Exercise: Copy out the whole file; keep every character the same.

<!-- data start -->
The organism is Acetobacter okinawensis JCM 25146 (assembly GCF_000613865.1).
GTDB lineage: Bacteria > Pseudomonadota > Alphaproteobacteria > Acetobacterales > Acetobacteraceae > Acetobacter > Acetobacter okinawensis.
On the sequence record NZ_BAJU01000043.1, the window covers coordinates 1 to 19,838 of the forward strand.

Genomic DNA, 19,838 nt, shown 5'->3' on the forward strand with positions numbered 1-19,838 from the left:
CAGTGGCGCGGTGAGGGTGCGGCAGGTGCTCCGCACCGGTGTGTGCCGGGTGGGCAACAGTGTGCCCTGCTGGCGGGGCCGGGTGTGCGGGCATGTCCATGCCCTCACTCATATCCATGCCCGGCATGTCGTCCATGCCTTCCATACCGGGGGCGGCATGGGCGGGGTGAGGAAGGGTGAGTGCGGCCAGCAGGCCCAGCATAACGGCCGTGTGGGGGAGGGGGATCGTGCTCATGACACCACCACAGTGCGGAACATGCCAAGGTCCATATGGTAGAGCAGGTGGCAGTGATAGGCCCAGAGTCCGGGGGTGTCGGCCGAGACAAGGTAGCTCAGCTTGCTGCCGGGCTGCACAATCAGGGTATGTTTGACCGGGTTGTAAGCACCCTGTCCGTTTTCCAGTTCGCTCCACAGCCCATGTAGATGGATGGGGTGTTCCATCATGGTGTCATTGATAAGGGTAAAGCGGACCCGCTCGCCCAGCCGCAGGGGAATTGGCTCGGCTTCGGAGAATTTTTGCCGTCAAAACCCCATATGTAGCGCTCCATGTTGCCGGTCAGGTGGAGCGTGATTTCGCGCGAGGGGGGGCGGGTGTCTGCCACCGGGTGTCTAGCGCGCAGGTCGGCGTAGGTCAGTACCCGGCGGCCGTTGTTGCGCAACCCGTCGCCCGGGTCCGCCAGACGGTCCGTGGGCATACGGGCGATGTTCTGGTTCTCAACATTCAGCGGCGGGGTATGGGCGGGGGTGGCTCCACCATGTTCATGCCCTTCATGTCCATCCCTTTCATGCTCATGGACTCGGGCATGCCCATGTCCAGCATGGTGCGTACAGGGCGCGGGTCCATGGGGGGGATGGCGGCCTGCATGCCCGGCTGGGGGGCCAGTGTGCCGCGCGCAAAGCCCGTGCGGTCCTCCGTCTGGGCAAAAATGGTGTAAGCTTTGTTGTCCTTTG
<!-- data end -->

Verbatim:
The organism is Acetobacter okinawensis JCM 25146 (assembly GCF_000613865.1).
GTDB lineage: Bacteria > Pseudomonadota > Alphaproteobacteria > Acetobacterales > Acetobacteraceae > Acetobacter > Acetobacter okinawensis.
On the sequence record NZ_BAJU01000043.1, the window covers coordinates 1 to 19,838 of the forward strand.

Genomic DNA, 19,838 nt, shown 5'->3' on the forward strand with positions numbered 1-19,838 from the left:
CAGTGGCGCGGTGAGGGTGCGGCAGGTGCTCCGCACCGGTGTGTGCCGGGTGGGCAACAGTGTGCCCTGCTGGCGGGGCCGGGTGTGCGGGCATGTCCATGCCCTCACTCATATCCATGCCCGGCATGTCGTCCATGCCTTCCATACCGGGGGCGGCATGGGCGGGGTGAGGAAGGGTGAGTGCGGCCAGCAGGCCCAGCATAACGGCCGTGTGGGGGAGGGGGATCGTGCTCATGACACCACCACAGTGCGGAACATGCCAAGGTCCATATGGTAGAGCAGGTGGCAGTGATAGGCCCAGAGTCCGGGGGTGTCGGCCGAGACAAGGTAGCTCAGCTTGCTGCCGGGCTGCACAATCAGGGTATGTTTGACCGGGTTGTAAGCACCCTGTCCGTTTTCCAGTTCGCTCCACAGCCCATGTAGATGGATGGGGTGTTCCATCATGGTGTCATTGATAAGGGTAAAGCGGACCCGCTCGCCCAGCCGCAGGGGAATTGGCTCGGCTTCGGAGAATTTTTGCCGTCAAAACCCCATATGTAGCGCTCCATGTTGCCGGTCAGGTGGAGCGTGATTTCGCGCGAGGGGGGGCGGGTGTCTGCCACCGGGTGTCTAGCGCGCAGGTCGGCGTAGGTCAGTACCCGGCGGCCGTTGTTGCGCAACCCGTCGCCCGGGTCCGCCAGACGGTCCGTGGGCATACGGGCGATGTTCTGGTTCTCAACATTCAGCGGCGGGGTATGGGCGGGGGTGGCTCCACCATGTTCATGCCCTTCATGTCCATCCCTTTCATGCTCATGGACTCGGGCATGCCCATGTCCAGCATGGTGCGTACAGGGCGCGGGTCCATGGGGGGGATGGCGGCCTGCATGCCCGGCTGGGGGGCCAGTGTGCCGCGCGCAAAGCCCGTGCGGTCCTCCGTCTGGGCAAAAATGGTGTAAGCTTTGTTGTCCTTTG